The whole idea of replacing my hammock’s spreader bars with my trekking poles suffered a serious setback. I’m really surprised the pole tips snapped off like that. My fault for not marking the trekking poles at the correct length. Now I get to buy another set of trekking poles. I’ll likely continue to seek the right poles for replacements to the spreader bars that come with the hammock. I just can’t ignore the weight savings. With trekking poles for spreader bars, the new hammock/tarp/over quilt/under quilt sleep system weighs half a pound less than my tent/sleeping bag/air mattress setup. Using the supplied spreader bars, I’d be adding a few ounces to my tent sleep system.

Physically, I did really well this year. I had no knee issues whatsoever. I think I can attribute that to my training regiment, which was something new for me… hiking! Prior hikes I would do stair climbs with a weighted pack for up to 45 minutes, a little running, and more leg exercises like squats and leg curls. Sometimes I’d have knee pain while hiking and sometimes I wouldn’t. Usually though, a 15 mile day would have me hobbling on my feet in camp at the end of the day. Not so this time. For training this time I hiked with a 45 pound backpack around a nearby river, a loop about 7 miles. Usually I’d do this in about 2 hours, sometimes more or less depending on the route variations I took. I did this 4-5 nights a week for 6 weeks. Tough to find the time after work, but I made time. I’m glad I did, because my knees, legs and feet all felt pretty good at the end of each day. This has eased some of my concerns as to my ability to do a thru hike someday.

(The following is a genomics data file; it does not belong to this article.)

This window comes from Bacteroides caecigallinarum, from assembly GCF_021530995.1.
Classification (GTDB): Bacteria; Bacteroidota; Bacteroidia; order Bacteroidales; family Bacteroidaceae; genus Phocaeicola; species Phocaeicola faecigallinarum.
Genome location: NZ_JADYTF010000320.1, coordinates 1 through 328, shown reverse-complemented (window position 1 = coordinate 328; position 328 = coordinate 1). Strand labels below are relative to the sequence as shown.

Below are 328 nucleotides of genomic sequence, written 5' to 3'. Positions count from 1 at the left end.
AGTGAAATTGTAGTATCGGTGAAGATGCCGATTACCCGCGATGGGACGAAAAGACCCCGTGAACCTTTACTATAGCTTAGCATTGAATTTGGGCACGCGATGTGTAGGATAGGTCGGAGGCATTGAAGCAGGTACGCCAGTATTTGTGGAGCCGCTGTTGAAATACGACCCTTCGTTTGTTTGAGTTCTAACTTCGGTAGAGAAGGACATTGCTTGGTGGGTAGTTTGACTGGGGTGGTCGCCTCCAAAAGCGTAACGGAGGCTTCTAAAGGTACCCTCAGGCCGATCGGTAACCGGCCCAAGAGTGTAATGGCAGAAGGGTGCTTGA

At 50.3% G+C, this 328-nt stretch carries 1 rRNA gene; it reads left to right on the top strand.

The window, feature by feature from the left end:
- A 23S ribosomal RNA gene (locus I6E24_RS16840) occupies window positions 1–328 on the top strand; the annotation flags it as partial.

As always, questions and comments are welcome!

If you found my trip report useful, please don’t hesitate to leave a comment! Alternatively, if you feel you have any information you’d like to share with others regarding this hike, please feel free to leave that below in a comment as well.

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Four Pass Loop – Maroon Bells Wilderness, CO Aug 2012 (Backpacking Trip Report)

Maroon Bells Wilderness, CO – Four Pass Loop Backpacking Overview

Complete Maroon Bells Wilderness Photo Gallery | Maroon Bells Wilderness HD Video

  • Location – Maroon Bells Wilderness, CO
  • Park – White River National Forest
  • Trail Hiked – Four Pass Loop
  • Miles Driven To Destination – 2980 miles Round trip
  • Length Of Time Hiked – 6 days, 5 nights
  • Trail Type – Loop
  • Miles Hiked – 38 (includes summit of Snowmass Mountain)
  • Trail Difficulty – 8/10
  • Fires Allowed – Yes

 

Download a GPX file of my hike (right click and choose “save as”): Four Pass Loop – Maroon Bells Wilderness, CO

Total distance: 36.71 mi
Max elevation: 14091 ft
Min elevation: 9459 ft
Total climbing: 15371 ft
Total descent: -15581 ft
Download